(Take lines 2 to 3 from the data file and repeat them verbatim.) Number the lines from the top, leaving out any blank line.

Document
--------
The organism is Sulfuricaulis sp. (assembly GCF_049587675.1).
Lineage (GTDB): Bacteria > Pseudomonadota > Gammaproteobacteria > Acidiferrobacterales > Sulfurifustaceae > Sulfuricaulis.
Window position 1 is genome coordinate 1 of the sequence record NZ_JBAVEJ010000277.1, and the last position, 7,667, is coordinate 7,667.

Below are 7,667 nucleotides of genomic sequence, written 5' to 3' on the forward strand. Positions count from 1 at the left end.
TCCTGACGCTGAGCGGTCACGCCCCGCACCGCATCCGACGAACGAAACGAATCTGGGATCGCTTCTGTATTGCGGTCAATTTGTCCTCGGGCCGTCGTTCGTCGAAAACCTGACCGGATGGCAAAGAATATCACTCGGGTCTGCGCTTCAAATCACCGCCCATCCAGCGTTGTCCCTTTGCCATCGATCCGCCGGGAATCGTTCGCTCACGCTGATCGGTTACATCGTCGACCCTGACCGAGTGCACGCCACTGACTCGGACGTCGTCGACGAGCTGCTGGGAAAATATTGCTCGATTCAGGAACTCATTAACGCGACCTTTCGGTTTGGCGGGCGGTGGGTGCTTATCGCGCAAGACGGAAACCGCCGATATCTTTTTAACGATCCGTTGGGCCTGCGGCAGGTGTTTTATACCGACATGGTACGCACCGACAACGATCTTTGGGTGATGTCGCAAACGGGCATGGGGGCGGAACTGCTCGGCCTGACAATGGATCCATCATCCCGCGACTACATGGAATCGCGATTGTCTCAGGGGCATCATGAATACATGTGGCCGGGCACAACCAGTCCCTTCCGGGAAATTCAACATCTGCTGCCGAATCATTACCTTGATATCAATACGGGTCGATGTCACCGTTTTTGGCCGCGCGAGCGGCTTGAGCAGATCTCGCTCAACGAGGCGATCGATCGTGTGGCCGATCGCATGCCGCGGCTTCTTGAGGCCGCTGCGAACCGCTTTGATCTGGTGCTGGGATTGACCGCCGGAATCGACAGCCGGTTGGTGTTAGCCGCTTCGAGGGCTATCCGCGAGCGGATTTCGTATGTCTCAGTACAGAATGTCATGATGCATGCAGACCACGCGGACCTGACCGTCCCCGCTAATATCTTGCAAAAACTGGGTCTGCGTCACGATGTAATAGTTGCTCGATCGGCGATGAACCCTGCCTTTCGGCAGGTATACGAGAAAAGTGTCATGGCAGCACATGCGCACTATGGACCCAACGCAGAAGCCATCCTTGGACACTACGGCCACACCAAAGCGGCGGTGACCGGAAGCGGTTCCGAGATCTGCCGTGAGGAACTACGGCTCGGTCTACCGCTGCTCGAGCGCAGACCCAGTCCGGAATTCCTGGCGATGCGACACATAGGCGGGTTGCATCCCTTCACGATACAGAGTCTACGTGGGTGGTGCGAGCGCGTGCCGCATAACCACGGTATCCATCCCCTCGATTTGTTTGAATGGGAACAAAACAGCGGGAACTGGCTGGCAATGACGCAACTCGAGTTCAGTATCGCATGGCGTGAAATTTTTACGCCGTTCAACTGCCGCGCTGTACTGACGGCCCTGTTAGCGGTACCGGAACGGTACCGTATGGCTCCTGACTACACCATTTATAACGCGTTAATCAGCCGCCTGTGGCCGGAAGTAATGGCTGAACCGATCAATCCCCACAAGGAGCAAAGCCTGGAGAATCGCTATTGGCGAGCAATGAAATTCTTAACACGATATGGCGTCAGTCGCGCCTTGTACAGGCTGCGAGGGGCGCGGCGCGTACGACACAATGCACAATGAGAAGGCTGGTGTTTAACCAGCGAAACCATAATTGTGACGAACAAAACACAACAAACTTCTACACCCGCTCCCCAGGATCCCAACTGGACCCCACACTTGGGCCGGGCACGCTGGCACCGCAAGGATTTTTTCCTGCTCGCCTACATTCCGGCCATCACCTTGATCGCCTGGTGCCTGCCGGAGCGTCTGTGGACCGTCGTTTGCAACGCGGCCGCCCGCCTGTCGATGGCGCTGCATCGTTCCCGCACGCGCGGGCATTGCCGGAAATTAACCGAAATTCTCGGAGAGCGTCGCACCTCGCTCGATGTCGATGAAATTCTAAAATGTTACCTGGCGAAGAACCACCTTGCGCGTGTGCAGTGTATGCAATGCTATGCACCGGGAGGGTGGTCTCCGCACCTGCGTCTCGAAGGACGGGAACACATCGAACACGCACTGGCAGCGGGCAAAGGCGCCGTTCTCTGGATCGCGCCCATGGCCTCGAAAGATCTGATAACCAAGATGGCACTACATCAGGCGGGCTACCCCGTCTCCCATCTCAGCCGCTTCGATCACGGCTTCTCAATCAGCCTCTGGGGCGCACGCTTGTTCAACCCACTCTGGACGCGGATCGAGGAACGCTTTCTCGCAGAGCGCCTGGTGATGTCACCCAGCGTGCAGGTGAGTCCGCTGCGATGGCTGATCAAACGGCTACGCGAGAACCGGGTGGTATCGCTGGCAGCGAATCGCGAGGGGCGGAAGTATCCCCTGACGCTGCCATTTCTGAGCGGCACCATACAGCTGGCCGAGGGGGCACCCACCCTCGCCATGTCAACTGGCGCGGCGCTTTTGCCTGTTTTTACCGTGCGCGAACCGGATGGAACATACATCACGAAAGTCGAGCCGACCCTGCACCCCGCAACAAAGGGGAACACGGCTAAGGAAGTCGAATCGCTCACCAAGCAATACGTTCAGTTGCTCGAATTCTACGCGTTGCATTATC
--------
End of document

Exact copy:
Lineage (GTDB): Bacteria > Pseudomonadota > Gammaproteobacteria > Acidiferrobacterales > Sulfurifustaceae > Sulfuricaulis.
Window position 1 is genome coordinate 1 of the sequence record NZ_JBAVEJ010000277.1, and the last position, 7,667, is coordinate 7,667.